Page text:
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Our view: Ashland tackles school attendance areas the right way

Ashland school administrators are touching the third rail of public education — school attendance areas — and they're doing it willingly. Fortunately, it also appears they're doing it correctly by involving parents up front and laying out a logical decision-making process.

Faced with the issue of balancing class sizes and balancing student populations at three elementary schools, the district has a fairly straight-forward plan for determining where incoming students will attend. Students who live in a school zone get first preference, as they should, followed by in-district students who do not live in the school zone and, finally, students from outside the district requesting an inter-district transfer. In each of those cases, having a sibling already at the school improves the chances of placement in their school of choice.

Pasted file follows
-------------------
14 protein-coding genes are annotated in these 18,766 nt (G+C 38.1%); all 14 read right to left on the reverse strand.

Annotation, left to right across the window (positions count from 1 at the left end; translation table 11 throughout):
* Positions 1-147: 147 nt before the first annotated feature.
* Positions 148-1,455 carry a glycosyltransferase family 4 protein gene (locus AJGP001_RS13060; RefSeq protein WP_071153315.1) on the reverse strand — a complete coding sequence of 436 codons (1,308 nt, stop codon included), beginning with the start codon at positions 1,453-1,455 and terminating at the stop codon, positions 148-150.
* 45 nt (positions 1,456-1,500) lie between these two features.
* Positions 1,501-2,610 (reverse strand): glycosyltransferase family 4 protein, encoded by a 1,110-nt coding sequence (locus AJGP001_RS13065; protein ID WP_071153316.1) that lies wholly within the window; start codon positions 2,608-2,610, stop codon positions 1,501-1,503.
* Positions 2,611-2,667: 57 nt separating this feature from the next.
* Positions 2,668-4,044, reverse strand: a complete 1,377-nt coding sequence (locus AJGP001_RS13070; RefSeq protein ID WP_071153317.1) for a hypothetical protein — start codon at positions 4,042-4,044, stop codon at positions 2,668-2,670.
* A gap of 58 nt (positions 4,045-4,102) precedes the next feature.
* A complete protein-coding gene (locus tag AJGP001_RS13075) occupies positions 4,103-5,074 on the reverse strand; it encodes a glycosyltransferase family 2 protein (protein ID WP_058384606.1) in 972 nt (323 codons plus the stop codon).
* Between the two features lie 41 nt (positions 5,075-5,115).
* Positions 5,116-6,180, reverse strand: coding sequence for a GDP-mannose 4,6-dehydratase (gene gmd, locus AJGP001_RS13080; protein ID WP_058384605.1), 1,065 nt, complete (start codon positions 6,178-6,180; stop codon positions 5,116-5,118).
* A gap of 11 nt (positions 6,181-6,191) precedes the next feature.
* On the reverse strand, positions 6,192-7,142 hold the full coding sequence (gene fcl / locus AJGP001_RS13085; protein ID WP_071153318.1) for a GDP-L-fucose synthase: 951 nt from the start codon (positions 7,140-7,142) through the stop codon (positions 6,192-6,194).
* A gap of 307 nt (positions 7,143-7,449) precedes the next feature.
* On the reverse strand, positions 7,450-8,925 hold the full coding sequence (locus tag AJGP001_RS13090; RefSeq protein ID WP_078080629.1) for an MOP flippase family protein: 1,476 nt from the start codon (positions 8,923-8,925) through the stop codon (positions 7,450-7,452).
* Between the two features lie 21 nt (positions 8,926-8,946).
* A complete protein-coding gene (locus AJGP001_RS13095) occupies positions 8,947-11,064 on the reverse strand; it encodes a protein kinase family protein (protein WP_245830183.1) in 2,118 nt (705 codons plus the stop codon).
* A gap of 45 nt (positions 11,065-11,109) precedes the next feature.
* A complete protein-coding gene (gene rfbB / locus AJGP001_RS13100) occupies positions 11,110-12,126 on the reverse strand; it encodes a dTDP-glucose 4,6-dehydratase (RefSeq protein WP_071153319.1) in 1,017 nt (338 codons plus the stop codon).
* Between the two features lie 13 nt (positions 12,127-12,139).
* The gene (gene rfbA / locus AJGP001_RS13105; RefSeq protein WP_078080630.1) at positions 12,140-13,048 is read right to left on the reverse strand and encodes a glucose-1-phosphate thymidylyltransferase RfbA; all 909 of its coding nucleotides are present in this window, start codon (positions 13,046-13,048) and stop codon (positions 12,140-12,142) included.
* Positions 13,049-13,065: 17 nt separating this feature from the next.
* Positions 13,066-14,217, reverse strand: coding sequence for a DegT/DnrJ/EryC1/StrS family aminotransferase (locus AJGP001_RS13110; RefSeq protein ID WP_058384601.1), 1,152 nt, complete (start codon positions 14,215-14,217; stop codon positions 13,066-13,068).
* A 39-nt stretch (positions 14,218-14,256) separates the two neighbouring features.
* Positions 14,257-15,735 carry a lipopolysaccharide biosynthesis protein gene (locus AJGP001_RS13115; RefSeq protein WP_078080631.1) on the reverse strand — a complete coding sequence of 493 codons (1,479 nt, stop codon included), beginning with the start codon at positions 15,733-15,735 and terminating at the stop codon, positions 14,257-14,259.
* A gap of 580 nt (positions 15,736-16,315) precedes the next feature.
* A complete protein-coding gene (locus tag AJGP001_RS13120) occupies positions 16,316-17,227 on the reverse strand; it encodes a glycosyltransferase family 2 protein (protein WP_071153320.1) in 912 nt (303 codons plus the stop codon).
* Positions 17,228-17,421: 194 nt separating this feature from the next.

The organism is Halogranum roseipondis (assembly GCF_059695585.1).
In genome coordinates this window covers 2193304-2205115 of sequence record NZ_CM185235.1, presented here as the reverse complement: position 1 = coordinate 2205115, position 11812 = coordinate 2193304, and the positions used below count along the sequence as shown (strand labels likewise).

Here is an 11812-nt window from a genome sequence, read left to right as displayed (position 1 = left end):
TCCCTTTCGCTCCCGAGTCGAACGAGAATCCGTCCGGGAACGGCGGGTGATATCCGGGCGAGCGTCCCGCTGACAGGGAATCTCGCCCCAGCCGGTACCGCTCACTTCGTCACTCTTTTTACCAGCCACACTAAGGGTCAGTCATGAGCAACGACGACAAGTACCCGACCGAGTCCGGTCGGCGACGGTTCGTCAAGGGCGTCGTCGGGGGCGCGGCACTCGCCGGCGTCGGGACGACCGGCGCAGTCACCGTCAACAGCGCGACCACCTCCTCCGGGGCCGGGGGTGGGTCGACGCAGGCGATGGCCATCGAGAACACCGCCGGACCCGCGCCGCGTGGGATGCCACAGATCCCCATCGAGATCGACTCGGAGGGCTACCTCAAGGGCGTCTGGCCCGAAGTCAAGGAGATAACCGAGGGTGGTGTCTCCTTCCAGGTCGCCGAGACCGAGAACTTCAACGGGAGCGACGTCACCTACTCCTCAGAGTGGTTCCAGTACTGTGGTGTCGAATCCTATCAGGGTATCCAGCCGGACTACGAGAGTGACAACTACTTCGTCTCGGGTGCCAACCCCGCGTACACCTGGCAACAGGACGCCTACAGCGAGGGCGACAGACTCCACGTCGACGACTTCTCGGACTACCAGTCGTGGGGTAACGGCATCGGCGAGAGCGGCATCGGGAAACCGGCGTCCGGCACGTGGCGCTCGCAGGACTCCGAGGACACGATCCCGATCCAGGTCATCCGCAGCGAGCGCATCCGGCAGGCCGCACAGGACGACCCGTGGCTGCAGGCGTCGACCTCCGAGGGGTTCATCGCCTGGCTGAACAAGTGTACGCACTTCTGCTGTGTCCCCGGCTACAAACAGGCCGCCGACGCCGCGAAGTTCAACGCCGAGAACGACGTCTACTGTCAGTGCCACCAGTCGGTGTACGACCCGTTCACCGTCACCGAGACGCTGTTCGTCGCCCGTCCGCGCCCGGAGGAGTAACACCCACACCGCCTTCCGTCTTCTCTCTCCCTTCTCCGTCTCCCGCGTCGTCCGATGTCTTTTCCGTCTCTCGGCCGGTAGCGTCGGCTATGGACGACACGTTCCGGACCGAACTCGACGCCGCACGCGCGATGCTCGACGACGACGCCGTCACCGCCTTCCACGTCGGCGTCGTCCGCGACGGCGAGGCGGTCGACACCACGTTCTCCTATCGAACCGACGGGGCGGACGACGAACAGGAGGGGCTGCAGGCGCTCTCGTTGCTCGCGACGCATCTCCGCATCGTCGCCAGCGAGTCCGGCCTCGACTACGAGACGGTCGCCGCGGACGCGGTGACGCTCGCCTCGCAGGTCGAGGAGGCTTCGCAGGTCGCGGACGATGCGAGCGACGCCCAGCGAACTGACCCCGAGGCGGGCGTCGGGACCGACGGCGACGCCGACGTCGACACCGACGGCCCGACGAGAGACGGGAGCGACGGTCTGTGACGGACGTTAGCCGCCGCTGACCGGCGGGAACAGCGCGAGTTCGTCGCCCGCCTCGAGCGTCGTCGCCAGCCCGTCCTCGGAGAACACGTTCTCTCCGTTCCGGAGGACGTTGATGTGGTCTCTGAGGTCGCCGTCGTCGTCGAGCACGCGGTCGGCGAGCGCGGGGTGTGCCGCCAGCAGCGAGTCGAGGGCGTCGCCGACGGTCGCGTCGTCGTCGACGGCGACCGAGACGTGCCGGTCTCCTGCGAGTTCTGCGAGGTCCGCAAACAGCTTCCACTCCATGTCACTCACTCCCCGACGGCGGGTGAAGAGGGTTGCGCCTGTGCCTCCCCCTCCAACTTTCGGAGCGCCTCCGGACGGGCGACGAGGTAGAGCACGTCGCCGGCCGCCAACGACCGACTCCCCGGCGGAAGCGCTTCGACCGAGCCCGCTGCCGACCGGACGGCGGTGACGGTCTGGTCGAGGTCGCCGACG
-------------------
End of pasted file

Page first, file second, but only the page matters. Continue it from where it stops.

The process is all the better because Ashland parents had a role in developing it by making their preferences known at a January town hall meeting. Parents are also consulted during parent-teacher conferences, asked their preferences and given the guidelines so they know where they stand in the process.

This is all made necessary, of course, by the facts of life: School populations don't always work out to neat classroom sizes. In Ashland, the projected number of students in any single grade at an individual school ranges from 60 to 32. With elementary class sizes generally in the mid-20s, that leaves too many or too few kids per classroom.

Fixing that is not easy, but it helps that a well-thought-out plan is in place.